Open Access Research

An ENU mutagenesis screen identifies novel and known genes involved in epigenetic processes in the mouse

Lucia Daxinger12, Sarah K Harten1, Harald Oey12, Trevor Epp16, Luke Isbel12, Edward Huang1, Nadia Whitelaw1, Anwyn Apedaile1, Anabel Sorolla1, Joan Yong1, Vandhana Bharti1, Joanne Sutton1, Alyson Ashe17, Zhenyi Pang1, Nathan Wallace1, Daniel J Gerhardt3, Marnie E Blewitt45, Jeffrey A Jeddeloh3 and Emma Whitelaw12*

Author Affiliations

1 Epigenetics Laboratory, QIMR Berghofer Medical Research Institute, Herston, Qld 4006, Australia

2 La Trobe Institute for Molecular Science, Department of Genetics, La Trobe University, Bundoora 3086, Vic, Australia

3 Development and Research, Roche NimbleGen, 500 South Rosa Road, Madison, WI 53705, USA

4 Molecular Medicine Division, The Walter and Eliza Hall Institute of Medical Research, University of Melbourne, Melbourne 3050, Vic, Australia

5 Department of Medical Biology and Dept of Genetics, University of Melbourne, Melbourne 3050, Vic, Australia

6 Present address: Institute of Molecular Genetics of ASCR, Videnska 1083, Prague 4, Czech Republic

7 Present address: Gurdon Institute, University of Cambridge, Cambridge CB2 IQN, UK

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Genome Biology 2013, 14:R96  doi:10.1186/gb-2013-14-9-r96

Published: 11 September 2013

Additional files

Additional file 1:

Linked intervals. Manhattan plots showing linked intervals identified by Illumina GoldenGate SNP genotyping analysis. The x-axis represents the chromosomes and the y-axis is the LOD score. Peaks with a LOD score of 3 or higher are considered significant.

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Additional file 2:

Flow cytometric profiles of the MommeDs. (a) Representative flow cytometry profiles show the percentage of GFP-expressing erythrocytes from wild-type and heterozygous mutant littermates (n = 3). The x-axis represents the erythrocyte fluorescence on a logarithmic scale and the y-axis is the number of cells detected at each fluorescence level. (b) Percentage of GFP-expressing cells in wild-type, heterozygous mutant and homozygous mutant (where viable) mice at three weeks of age (mean ± standard error of the mean).

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Additional file 3:

Mapping interval for MommeD30. (a)MommeD30 was produced in the FVB/NJ strain of mice and mapped by crossing twice onto Line3C in a C57BL/6J background. The results of the genotype for seven SNP markers and one microsatellite marker surrounding the linked interval are shown. The number of mice classified into each haplotype is shown on top. Our estimate of the linked interval is between rs29539305 and rs33446195 on chromosome 17 (highlighted). (b) List of genes in the MommeD30 linked interval on chromosome 17. The Mus musculus Ensembl database (release 37) was used to export a list of transcripts (protein coding and non-coding RNAs) within the 1.9 Mbp MommeD30 interval.

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Additional file 4:

GFP expression in offspring of a Rif1GTheterozygote crossed to Line3C. A Rif1 gene trap allele (Rif1GT) had a similar effect on transgene expression as that observed with the MommeD18 mutation, increasing the percentage of expressing cells in mice heterozygous for the gene-trap allele.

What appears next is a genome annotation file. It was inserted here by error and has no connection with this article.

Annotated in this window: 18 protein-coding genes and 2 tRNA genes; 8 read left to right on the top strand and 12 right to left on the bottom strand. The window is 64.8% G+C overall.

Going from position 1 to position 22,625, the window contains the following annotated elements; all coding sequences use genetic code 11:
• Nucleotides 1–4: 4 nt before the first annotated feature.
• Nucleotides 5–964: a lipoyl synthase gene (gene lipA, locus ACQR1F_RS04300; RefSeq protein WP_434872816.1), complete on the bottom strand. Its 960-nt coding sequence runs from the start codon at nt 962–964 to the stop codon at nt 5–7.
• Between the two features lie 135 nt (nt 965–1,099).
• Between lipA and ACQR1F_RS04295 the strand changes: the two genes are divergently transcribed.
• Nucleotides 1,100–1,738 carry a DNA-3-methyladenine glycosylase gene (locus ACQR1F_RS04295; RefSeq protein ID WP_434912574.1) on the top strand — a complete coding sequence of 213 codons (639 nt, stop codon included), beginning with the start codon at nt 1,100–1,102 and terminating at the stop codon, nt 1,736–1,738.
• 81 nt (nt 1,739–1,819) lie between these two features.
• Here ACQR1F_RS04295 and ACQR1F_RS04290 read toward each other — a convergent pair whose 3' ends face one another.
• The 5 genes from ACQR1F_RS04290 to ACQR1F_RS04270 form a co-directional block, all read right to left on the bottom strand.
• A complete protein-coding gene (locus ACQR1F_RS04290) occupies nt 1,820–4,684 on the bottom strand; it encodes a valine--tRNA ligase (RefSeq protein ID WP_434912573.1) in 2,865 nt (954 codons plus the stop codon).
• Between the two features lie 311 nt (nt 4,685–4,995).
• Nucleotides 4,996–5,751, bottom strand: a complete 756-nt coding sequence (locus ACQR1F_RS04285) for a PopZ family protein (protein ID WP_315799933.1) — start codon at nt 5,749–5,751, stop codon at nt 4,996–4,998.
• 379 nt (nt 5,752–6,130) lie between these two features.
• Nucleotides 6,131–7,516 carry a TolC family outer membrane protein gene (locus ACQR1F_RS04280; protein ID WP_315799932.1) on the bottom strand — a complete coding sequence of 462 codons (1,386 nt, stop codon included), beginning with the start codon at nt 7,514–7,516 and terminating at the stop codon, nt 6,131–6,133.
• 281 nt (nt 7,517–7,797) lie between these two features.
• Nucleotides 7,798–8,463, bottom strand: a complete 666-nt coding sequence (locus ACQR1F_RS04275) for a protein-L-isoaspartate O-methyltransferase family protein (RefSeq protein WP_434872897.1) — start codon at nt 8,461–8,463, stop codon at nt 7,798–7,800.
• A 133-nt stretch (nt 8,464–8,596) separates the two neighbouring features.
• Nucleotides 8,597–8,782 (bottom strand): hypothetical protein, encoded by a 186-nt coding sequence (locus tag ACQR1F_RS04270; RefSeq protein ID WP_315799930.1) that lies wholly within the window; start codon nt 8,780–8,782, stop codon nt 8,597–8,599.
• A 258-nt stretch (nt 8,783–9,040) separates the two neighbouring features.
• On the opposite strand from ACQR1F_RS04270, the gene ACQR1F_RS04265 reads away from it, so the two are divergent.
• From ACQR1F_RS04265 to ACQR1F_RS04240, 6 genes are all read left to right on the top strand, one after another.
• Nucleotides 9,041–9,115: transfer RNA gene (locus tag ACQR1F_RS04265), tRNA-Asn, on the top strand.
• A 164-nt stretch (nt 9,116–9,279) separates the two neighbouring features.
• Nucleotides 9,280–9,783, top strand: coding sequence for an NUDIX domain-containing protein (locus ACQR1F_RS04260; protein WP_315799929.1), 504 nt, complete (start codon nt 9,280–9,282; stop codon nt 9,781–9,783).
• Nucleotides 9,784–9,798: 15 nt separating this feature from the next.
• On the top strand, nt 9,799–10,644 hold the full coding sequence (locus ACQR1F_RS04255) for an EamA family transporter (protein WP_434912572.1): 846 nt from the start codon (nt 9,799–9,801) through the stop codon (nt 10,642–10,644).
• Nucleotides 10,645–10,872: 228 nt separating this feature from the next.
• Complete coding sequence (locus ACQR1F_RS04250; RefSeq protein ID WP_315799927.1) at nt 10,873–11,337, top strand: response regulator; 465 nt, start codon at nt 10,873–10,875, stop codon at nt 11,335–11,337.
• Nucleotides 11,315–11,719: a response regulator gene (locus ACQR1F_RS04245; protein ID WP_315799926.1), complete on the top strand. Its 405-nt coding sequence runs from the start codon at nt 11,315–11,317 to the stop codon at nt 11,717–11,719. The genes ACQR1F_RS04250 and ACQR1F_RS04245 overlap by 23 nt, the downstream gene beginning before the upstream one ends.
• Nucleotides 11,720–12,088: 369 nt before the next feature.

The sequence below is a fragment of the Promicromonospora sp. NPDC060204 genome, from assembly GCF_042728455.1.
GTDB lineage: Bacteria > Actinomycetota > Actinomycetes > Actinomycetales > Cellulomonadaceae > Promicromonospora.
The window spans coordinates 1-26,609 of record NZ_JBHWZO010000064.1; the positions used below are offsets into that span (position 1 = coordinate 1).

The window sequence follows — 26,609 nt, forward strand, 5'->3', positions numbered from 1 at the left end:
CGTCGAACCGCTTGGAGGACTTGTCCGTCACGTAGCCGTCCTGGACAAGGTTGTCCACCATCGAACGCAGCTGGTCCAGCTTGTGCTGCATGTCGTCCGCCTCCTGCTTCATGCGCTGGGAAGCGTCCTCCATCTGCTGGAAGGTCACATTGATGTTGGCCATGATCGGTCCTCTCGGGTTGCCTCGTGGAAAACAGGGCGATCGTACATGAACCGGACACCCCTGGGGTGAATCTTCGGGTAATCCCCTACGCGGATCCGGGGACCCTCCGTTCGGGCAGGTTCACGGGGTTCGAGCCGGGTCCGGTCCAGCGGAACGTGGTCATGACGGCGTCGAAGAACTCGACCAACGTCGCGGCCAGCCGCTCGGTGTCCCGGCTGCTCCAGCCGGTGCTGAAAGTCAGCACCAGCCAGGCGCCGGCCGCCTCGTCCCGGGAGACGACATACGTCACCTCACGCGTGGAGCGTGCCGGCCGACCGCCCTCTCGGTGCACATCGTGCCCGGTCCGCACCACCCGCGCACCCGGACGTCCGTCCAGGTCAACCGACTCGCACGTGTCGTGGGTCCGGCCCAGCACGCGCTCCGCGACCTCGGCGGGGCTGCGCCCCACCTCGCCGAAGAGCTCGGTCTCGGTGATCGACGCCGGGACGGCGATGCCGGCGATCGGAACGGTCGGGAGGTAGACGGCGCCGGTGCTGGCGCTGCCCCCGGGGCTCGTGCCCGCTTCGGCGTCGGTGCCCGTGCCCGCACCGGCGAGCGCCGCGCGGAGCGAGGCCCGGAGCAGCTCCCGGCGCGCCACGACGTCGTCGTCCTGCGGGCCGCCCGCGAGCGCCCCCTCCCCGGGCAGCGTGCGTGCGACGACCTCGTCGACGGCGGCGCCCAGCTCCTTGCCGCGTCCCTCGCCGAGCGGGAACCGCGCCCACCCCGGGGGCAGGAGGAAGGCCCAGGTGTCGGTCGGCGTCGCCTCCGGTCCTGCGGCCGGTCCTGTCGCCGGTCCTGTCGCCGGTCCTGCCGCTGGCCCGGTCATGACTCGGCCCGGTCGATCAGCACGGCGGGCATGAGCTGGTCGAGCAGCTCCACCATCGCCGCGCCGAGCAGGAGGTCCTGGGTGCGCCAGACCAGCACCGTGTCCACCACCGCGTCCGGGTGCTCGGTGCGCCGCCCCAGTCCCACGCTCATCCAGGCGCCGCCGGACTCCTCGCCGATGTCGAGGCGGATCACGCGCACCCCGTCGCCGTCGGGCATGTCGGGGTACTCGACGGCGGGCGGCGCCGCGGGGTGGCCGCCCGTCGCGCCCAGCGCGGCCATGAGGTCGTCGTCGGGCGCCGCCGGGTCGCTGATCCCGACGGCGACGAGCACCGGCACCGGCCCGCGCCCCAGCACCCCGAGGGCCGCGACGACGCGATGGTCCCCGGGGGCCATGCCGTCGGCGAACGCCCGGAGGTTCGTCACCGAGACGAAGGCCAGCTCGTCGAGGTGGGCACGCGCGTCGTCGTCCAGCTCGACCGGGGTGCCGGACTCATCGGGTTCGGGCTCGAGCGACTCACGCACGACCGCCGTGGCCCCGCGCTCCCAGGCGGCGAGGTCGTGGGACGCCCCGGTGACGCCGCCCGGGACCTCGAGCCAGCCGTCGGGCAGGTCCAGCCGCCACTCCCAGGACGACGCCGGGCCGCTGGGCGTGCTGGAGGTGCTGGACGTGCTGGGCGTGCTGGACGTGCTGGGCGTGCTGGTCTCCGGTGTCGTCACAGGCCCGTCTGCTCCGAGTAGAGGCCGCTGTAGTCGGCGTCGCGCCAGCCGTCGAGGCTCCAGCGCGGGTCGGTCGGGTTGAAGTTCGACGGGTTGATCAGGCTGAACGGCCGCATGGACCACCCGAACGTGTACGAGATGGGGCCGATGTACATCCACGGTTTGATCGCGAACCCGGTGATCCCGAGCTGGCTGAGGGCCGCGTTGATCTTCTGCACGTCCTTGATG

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Additional file 5:

Novel mutant alleles of Baz1b, Smchd1, Trim28, Dnmt1 and Smarca5. (a)MommeD16 carries a point mutation resulting in a non-conservative amino acid change in the Wstf domain of Baz1b. (b)MommeD23 and MommeD36 carry point mutations in Smchd1. Both mutations introduce premature stop codons in the Smchd1 protein. (c)MommeD31 carries a point mutation in Trim28 that results in an amino acid change in a highly conserved zinc finger domain. (d)MommeD32 carries a point mutation that results in an amino acid change in the BAH domain of Dnmt1. (e)MommeD35 and MommeD37 carry mutations that result in amino acid changes in highly conserved domains of the Smarca5 protein.

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Additional file 6:

Embryonic development in MommeD mutants. Tabulated data shows the number of observed mice and in brackets the percentage of total. (a) Intercrosses of Pbrm1MommeD27 mice produce no homozygous offspring at three weeks. (b)Brd1MommeD42 homozygous mice are embryonic lethal around 10.5 dpc. (c) Mice carrying mutations in Suv39h1MommeD33 are viable at three weeks. (d)Uhrf1MommeD40 homozygotes are embryonic lethal around 10.5 dpc. (e) Some homozygous Baz1bMommeD16 mice were obtained at three weeks but less than expected. (f) No (Smchd1MommeD36) or few (Smchd1MommeD23) homozygous individuals were recovered from intercrosses. The Smchd1MommeD23 homozygotes that survived were males. (g)Trim28MommeD31 homozygous mice are embryonic lethal prior to 10.5 dpc. (h) Mice homozygous for the Dnmt1MommeD32 mutation die around 10.5 dpc. (i) Intercrosses of Smarca5MommeD35 and Smarca5MommeD37 produced no homozygous offspring at three weeks. Timed matings show that survival of homozygous mutants at 12.5 to 14.5 dpc was rare in Smarca5MommeD35 mutants. In Smarca5MommeD37 mutants homozygous embryonic death occurred prior to 14.5 dpc.

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Additional file 7:

Linkage analysis using Illumina GoldenGate genotyping assay.

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Additional file 8:

List of primer sequences.

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Additional file 9:

Sanger traces.

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